“Our city is in a housing crisis that is putting pressure our most vulnerable. Now is the time for additional resources to protect tenants and increase transparency in the rental process, and we are disappointed this ordinance did not pass. The proposed changes were conservative safeguards, needed especially now as so many people are struggling to find affordable places to live.”
Links to quoted news sources are here:
MAYOR KELLER’S “HOUSING FORWARD ABQ” PLAN
It was on November 10, 2022 that Mayor Tim Keller announced his “Housing Forward ABQ” plan to add 5,000 housing units to the existing housing supply by 2025. Keller called his plan “transformative” and it includes updates to Albuquerque’s Integrated Development Ordinance (IDO). The updates to the IDO Keller is pushing is to allow construction of “casitas” or “two family” attached additions on all existing homes on 68% of all the residential lots in the city, allow 2 Safe Out Door spaces for homeless tent encampments in each city council district and allow “motel conversions” where the city is buying existing motels and converting them into low income housing rentals.
Mayor Keller has advocated and has fully supported the amendment to the IDO that allows for the land use known as “Safe Outdoor Spaces” to deal with the homeless crisis. “Safe Outdoor Spaces” are city sanctioned homeless encampments located in open space areas that will allow upwards of 50 homeless people to camp, require hand washing stations, toilets and showers, require a management plan, 6-foot fencing and provide for social services. Under an adopted amendment to the IDO, two Safe Outdoor Spaces are now allowed in all 9 city council districts and includes non-residential and mixed-use zones
Mayor Keller wants to amend the Integrated Development Ordinance to allow “casitas” or “two family” attached additions on all existing homes on 68% of all the residential lots in the city. The proposed legislation will dramatically increase options in “R-1” residential zones. “R-1”zoning is single family home lot zoning. Upwards of 68% of all residential property zoned in the city is zoned R-1. The proposed legislation will allow detached “casitas” or “two family” residence or duplexes up to 750 feet on all existing residential lots in the city. City officials have reported that there are 120,000 existing single residential lots in the city and that allowing casitas and two family residences could double to 240,000 residential construction increasing housing density and rental units. If casitas and two family residences are in fact allowed and used as rentals, Fiebelkorn’s ordinance would have applied.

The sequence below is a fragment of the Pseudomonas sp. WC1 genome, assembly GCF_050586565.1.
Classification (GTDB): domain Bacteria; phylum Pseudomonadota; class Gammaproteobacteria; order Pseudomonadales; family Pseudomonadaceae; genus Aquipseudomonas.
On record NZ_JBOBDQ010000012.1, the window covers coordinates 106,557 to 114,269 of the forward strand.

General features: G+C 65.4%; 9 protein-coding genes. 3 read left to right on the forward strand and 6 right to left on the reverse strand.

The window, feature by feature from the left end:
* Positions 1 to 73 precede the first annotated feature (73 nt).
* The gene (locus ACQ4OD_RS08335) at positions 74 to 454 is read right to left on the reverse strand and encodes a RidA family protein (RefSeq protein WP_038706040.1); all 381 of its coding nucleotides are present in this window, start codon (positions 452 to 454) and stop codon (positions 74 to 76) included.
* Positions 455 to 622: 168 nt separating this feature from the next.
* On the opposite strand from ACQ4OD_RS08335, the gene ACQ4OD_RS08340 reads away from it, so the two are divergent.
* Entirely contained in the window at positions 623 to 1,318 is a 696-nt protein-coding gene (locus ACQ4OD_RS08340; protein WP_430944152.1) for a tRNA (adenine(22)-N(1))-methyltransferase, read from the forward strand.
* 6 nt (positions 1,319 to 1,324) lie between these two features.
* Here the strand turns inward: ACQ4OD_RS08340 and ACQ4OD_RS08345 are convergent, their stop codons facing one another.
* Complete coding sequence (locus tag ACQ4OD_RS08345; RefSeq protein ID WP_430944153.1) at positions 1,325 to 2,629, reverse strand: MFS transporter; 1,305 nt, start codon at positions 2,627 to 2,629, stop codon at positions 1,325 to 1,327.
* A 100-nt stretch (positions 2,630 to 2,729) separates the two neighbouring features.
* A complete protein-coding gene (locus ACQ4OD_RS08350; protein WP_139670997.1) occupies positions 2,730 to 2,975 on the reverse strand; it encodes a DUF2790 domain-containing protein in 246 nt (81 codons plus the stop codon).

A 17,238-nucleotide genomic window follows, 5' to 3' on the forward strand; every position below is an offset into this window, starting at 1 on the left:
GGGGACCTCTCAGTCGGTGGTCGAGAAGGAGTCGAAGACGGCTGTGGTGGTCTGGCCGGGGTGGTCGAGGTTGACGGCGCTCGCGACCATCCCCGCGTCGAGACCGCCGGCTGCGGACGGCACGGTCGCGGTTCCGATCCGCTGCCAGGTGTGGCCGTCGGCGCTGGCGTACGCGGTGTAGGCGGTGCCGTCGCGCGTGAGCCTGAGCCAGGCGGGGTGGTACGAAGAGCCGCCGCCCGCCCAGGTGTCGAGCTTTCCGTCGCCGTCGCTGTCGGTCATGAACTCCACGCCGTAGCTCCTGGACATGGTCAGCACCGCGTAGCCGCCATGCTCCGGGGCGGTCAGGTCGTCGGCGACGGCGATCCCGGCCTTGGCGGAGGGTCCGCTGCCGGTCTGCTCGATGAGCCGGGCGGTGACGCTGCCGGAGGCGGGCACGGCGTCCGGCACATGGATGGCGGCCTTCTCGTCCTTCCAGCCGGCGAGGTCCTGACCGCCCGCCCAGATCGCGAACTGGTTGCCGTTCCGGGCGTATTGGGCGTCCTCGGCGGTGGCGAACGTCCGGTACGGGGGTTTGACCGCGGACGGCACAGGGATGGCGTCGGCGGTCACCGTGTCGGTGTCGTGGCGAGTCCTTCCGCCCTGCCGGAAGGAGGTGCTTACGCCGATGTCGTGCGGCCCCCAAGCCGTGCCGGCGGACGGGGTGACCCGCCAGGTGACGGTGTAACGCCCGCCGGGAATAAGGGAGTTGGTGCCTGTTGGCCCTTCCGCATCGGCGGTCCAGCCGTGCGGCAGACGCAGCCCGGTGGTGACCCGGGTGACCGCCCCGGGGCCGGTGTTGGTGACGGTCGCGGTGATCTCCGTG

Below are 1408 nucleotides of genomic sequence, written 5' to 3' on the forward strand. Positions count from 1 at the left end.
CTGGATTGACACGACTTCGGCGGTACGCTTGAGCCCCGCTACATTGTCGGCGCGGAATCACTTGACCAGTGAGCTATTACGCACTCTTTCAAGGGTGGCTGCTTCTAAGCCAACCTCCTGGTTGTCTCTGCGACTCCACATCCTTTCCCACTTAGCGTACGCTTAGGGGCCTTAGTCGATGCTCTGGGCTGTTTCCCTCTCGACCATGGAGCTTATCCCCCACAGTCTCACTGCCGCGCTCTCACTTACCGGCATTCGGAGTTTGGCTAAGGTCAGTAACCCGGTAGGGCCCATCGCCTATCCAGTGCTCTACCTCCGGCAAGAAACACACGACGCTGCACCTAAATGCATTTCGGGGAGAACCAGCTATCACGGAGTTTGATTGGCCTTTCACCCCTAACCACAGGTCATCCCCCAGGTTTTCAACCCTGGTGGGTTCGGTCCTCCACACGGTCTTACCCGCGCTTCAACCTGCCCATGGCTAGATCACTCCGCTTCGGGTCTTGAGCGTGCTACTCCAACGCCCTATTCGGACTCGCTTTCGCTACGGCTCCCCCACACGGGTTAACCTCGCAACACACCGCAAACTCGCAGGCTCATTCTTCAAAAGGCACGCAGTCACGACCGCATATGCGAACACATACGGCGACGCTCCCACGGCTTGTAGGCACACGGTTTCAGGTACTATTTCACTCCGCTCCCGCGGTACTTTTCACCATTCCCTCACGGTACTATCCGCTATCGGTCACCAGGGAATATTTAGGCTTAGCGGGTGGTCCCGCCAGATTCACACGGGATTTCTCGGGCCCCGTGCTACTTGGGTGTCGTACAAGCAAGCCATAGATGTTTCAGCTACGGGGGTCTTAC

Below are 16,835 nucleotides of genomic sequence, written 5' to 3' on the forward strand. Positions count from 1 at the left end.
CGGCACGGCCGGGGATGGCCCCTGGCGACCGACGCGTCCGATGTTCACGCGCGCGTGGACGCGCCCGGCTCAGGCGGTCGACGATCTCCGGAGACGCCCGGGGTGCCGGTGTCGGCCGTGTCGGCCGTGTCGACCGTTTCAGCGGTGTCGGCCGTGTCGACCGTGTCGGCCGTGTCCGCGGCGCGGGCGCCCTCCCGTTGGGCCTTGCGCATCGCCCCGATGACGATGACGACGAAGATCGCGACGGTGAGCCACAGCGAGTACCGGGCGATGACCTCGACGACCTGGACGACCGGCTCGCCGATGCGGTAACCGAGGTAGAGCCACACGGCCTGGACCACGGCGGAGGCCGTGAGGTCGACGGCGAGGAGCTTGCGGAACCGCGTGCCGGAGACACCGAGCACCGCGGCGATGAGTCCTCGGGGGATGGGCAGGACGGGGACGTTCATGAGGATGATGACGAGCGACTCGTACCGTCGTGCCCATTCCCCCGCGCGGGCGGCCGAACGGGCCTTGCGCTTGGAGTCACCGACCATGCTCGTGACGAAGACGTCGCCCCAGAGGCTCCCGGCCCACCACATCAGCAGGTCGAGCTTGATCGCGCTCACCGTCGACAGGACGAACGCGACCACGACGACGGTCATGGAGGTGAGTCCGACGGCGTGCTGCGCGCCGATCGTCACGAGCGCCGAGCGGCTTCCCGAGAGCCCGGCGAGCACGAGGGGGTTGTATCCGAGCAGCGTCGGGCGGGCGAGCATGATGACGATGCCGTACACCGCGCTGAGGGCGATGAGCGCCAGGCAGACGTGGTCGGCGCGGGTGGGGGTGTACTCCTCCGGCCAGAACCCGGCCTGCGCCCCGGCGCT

COMMENTARY AND ANALYSIS
Mayor Keller’s disappointment that Residential Tenant Protection Ordinance was not enacted should not come as any surprise to anyone, especially home owners given the fact that Keller wants Safe Outdoor Spaces for the homeless in all City Council Districts, and wants to allow the construction of Casita’s and second dwellings in all areas of the city by amending the Integrated Deployment Ordinance, with all 3 having adverse and very negative impacts on residential areas.
The rejection of Fiebelkorn’s “Residential Tenant Protection Ordinance” was a good thing and an acknowledgement and respect for property rights and ownership as well as existing laws that protect both tenant and property owner rights to contract. The title of the ordinance “Residential Tenant Protection Ordinance” was nothing more than pure politcal posturing and spin by City Councilor Tammy Fiebelkorn. In a real sense, Fiebelkorn’s ordinance amounted to nothing more than “class warfare” pitting landowners against their tenants.
Fiebelkorn proclaimed her new ordinances were a “logical progression” of the discussion on rent control. The only logical progression is the fact that Fiebelkorn is a self-proclaimed activist and who is considered the extremist on the city council who became upset with the City Council rejecting her politcal agenda to ask the New Mexico Legislature to repeal the state law that prevents cities throughout the state from implementing rent control. The 2023 legislature in fact rejected rent control legislation.
The ordinance reflects Fiebelkorn’s resentment or downright hostility towards property owners and the apartment industry that resisted rent control. Fiebelkorn herself said this:
“Most of the landlords in our city are fair, transparent, very clear with what folks are going to get. It’s the few that are making it really hard.”
With these comments Fiebelkorn was saying she wanted to make the entire apartment rental industry miserable with city fees and bureaucratic mandates because “It’s the few that are making it really hard.” She originally proclaimed her Residential Tenant Protection Ordinance is a relatively painless way to help Albuquerque residents living on the margins to deal with soaring rental housing costs. The truth is, there is absolutely nothing “painless” about the ordinance when it comes to real property owners and how it interferes with their property rights and their right to contract.
CITY COUNCIL USUPRING STATE STATUTES